Nothing beats Gmail as an email reader. Even so, the application has a glaring weak spot: Google’s feeble contact manager.
Which explains why I was keen to review Xobni for Gmail. As it says on the Xobni website; “Stop wasting time manually managing contacts”.
Xobni for Gmail looks good and is clever. Sadly it does little to fix the contact manager.
At this stage Xobni for Gmail is lipstick on the Google Contacts pig.
Xobni for Gmail tested on Chrome
I tested Xobni for Gmail on Google’s Chrome browser. There is a Firefox version, but not one for Internet Explorer. People wedded to Explorer are likely to be heavily in the Microsoft camp and will get more out of using Xobni with Outlook.
Xobni adds a side-panel to Gmail with information about email contacts allowing you to search for names. It provides immediate information about people with name, job and company details. In many cases there are also pictures and social network information.
Installing Xobni for Gmail
Installing takes a minute. After restarting Chrome and Gmail, Xobni takes over the right-most panel. The application asks you to grant access to your Gmail account. If you’re worried by the security implications of this, you’re not going to like Xobni – you can stop reading now.
It takes surprisingly long for Xobni to pull the information from Gmail – more than an hour in my case.
When you’re in the Gmail list view, Xobni displays a list of ‘trending contacts‘. It isn’t entirely clear what criteria are used to decide who and what is a trending contact. The fourth, fifth and seventh people on my trending contacts list are people who I’ve never communicated with, Xobni tells me they were copied-in on emails recently sent to me.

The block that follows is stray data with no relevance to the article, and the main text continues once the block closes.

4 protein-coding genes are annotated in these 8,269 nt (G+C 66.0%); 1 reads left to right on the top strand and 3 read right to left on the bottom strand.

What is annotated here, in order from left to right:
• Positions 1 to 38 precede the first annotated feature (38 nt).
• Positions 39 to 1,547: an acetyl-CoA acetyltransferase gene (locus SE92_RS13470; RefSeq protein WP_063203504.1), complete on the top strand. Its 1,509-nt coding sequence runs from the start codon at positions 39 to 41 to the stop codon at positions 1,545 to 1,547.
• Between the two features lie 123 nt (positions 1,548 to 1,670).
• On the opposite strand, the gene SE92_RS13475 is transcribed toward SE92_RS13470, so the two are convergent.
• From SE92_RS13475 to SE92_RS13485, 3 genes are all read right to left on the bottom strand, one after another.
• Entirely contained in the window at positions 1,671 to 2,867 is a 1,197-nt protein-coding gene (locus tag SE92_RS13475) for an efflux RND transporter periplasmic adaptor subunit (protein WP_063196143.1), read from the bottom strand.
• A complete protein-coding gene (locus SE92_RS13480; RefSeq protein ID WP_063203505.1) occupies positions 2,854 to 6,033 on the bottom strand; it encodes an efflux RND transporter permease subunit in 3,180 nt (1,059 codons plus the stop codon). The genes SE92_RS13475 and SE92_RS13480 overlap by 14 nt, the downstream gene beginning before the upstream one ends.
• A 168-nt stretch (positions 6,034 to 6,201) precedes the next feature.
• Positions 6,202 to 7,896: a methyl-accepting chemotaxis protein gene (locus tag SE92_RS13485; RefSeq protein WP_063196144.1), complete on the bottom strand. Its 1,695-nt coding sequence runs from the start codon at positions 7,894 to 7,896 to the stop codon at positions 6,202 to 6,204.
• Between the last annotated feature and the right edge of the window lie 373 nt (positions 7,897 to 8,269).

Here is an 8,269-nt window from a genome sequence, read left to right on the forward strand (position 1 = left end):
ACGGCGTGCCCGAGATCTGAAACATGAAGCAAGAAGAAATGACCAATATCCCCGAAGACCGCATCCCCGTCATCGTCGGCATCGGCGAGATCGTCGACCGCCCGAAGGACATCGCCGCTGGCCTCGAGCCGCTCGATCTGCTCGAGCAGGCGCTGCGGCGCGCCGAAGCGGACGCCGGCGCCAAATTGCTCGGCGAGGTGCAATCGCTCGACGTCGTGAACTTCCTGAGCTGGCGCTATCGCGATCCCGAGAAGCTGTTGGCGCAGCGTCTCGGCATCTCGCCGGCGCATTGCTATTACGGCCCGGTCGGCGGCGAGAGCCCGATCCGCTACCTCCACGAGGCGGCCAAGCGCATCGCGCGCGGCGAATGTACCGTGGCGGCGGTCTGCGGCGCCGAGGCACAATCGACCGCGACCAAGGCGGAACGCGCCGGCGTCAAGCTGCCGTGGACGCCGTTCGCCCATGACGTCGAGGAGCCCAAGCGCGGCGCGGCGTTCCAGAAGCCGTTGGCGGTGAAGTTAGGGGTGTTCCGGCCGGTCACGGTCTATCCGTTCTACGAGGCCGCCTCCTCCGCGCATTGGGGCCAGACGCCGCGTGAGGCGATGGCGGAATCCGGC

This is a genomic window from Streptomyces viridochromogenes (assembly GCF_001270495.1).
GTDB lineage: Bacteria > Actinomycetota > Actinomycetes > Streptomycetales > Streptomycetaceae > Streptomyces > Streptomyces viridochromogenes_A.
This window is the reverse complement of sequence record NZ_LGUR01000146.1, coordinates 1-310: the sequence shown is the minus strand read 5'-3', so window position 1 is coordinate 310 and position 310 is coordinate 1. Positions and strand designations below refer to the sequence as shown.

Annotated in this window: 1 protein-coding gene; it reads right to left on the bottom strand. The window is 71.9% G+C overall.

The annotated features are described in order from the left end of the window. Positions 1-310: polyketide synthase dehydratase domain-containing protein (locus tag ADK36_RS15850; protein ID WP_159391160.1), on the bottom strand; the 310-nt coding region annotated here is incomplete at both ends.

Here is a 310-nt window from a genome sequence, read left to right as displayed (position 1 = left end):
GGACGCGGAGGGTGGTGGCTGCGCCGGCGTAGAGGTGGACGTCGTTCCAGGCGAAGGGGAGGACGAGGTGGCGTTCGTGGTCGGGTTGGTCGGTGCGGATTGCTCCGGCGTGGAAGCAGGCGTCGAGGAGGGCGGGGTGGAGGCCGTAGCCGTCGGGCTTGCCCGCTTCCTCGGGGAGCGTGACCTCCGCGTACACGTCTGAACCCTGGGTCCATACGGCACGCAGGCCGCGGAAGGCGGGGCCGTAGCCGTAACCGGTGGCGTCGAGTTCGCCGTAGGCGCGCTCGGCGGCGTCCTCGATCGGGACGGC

That may need tweaking. I’d like the list to show people I swap emails with.
Where Xobni is more useful
Xobni is more use when you open and read an email. It shows the information it can find about the person. There’s also a graph showing how often that person emailed you and a message like this:
XXXXXX has included you on 8 messages since May 2011, most likely via a distribution list. The first message was to XXXX on May 10, 2011, and was regarding ‘XXXXX’.
Other tabs take you to a list of the most recent emails from the person and as much social media information as Xobni can find – including the person’s latest tweet. It also shows mutual contacts – although I’m not sure how that might be useful. You can edit some of the information.
Sadly, Xobni for Gmail doesn’t link with Google Contacts. This is a major omission.
Beware of the Beta
Major omissions may be fixed. At the moment Xobni for Gmail is a beta version. I tested version 0.1. I didn’t run into any serious hiccups, but I’m not looking at the finished product here.
I’m also concerned about the privacy aspects of Xobni pulling information from Twitter, Facebook, Linkedin and so on.
But is Xobni really useful?
Xobni for Gmail is, in effect, another way of displaying information from a number of online sources. Although it does a good job of pulling material from Gmail and offers a handy search tool, search is Google’s strength. The add-on barely adds any functionality.
Overall, Xobni is a nice-to-have, not a must-have. While the information it displays is sometimes useful, it is rarely essential. It does little to improve productivity.